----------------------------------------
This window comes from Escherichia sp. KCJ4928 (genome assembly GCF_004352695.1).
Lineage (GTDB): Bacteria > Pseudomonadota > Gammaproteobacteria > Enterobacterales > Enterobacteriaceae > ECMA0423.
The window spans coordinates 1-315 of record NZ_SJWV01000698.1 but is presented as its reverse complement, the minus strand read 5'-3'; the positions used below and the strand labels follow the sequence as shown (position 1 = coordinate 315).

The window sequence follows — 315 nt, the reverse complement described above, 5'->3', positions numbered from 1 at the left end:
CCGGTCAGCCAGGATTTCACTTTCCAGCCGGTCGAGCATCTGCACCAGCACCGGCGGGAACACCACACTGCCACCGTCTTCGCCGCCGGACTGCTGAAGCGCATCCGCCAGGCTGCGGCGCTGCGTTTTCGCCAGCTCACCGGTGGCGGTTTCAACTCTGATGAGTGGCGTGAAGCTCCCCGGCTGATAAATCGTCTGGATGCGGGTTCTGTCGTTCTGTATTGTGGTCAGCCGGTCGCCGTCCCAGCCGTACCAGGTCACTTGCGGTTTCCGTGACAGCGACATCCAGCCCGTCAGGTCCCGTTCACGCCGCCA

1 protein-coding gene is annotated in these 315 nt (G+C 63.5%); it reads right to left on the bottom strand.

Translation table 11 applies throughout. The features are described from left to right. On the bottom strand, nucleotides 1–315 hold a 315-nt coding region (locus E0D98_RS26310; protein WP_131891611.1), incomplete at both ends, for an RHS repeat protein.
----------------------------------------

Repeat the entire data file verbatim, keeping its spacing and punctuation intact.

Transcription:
This window comes from Escherichia sp. KCJ4928 (genome assembly GCF_004352695.1).
Lineage (GTDB): Bacteria > Pseudomonadota > Gammaproteobacteria > Enterobacterales > Enterobacteriaceae > ECMA0423.
The window spans coordinates 1-315 of record NZ_SJWV01000698.1 but is presented as its reverse complement, the minus strand read 5'-3'; the positions used below and the strand labels follow the sequence as shown (position 1 = coordinate 315).

The window sequence follows — 315 nt, the reverse complement described above, 5'->3', positions numbered from 1 at the left end:
CCGGTCAGCCAGGATTTCACTTTCCAGCCGGTCGAGCATCTGCACCAGCACCGGCGGGAACACCACACTGCCACCGTCTTCGCCGCCGGACTGCTGAAGCGCATCCGCCAGGCTGCGGCGCTGCGTTTTCGCCAGCTCACCGGTGGCGGTTTCAACTCTGATGAGTGGCGTGAAGCTCCCCGGCTGATAAATCGTCTGGATGCGGGTTCTGTCGTTCTGTATTGTGGTCAGCCGGTCGCCGTCCCAGCCGTACCAGGTCACTTGCGGTTTCCGTGACAGCGACATCCAGCCCGTCAGGTCCCGTTCACGCCGCCA

1 protein-coding gene is annotated in these 315 nt (G+C 63.5%); it reads right to left on the bottom strand.

Translation table 11 applies throughout. The features are described from left to right. On the bottom strand, nucleotides 1–315 hold a 315-nt coding region (locus E0D98_RS26310; protein WP_131891611.1), incomplete at both ends, for an RHS repeat protein.